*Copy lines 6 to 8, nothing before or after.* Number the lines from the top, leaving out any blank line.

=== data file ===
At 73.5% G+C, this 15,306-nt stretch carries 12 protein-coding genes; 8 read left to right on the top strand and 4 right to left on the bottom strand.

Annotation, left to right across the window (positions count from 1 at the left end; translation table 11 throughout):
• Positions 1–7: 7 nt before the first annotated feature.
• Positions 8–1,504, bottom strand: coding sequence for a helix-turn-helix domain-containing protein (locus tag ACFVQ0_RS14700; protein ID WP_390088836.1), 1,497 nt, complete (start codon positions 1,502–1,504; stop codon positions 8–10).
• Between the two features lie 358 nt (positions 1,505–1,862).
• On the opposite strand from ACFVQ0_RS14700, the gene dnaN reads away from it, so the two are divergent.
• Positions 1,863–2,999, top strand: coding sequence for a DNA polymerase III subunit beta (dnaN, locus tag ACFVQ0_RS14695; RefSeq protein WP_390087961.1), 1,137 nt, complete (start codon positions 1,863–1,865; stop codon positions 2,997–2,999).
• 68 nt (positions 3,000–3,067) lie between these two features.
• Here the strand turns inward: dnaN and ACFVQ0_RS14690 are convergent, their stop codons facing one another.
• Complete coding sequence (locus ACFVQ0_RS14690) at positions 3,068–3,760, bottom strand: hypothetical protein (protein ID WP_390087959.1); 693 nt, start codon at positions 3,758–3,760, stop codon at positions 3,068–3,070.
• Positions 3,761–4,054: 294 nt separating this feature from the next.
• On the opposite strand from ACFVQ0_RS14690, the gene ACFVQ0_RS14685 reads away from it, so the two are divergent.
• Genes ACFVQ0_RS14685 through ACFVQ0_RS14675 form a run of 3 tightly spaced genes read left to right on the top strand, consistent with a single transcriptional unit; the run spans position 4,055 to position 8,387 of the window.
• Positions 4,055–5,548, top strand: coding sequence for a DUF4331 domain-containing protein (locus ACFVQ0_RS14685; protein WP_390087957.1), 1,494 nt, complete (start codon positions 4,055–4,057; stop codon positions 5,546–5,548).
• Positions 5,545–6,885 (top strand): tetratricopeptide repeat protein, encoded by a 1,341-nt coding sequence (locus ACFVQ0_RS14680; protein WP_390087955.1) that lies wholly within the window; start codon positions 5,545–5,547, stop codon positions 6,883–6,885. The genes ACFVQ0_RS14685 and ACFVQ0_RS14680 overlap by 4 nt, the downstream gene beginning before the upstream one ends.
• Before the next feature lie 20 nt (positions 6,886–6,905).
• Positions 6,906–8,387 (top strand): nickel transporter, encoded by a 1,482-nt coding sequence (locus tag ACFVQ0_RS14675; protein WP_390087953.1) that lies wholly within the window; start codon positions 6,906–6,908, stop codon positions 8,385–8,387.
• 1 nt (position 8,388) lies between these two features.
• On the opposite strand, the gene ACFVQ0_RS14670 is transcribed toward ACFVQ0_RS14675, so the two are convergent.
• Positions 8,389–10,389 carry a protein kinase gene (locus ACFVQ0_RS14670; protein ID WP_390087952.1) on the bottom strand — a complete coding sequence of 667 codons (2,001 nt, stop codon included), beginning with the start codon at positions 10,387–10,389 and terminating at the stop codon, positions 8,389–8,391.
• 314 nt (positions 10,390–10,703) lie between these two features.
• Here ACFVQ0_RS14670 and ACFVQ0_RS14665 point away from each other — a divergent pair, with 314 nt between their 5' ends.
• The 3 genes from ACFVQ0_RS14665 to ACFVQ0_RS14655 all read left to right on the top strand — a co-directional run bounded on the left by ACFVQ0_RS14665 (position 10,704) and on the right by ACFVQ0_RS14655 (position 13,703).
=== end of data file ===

• On the opposite strand from ACFVQ0_RS14700, the gene dnaN reads away from it, so the two are divergent.
• Positions 1,863–2,999, top strand: coding sequence for a DNA polymerase III subunit beta (dnaN, locus tag ACFVQ0_RS14695; RefSeq protein WP_390087961.1), 1,137 nt, complete (start codon positions 1,863–1,865; stop codon positions 2,997–2,999).
• 68 nt (positions 3,000–3,067) lie between these two features.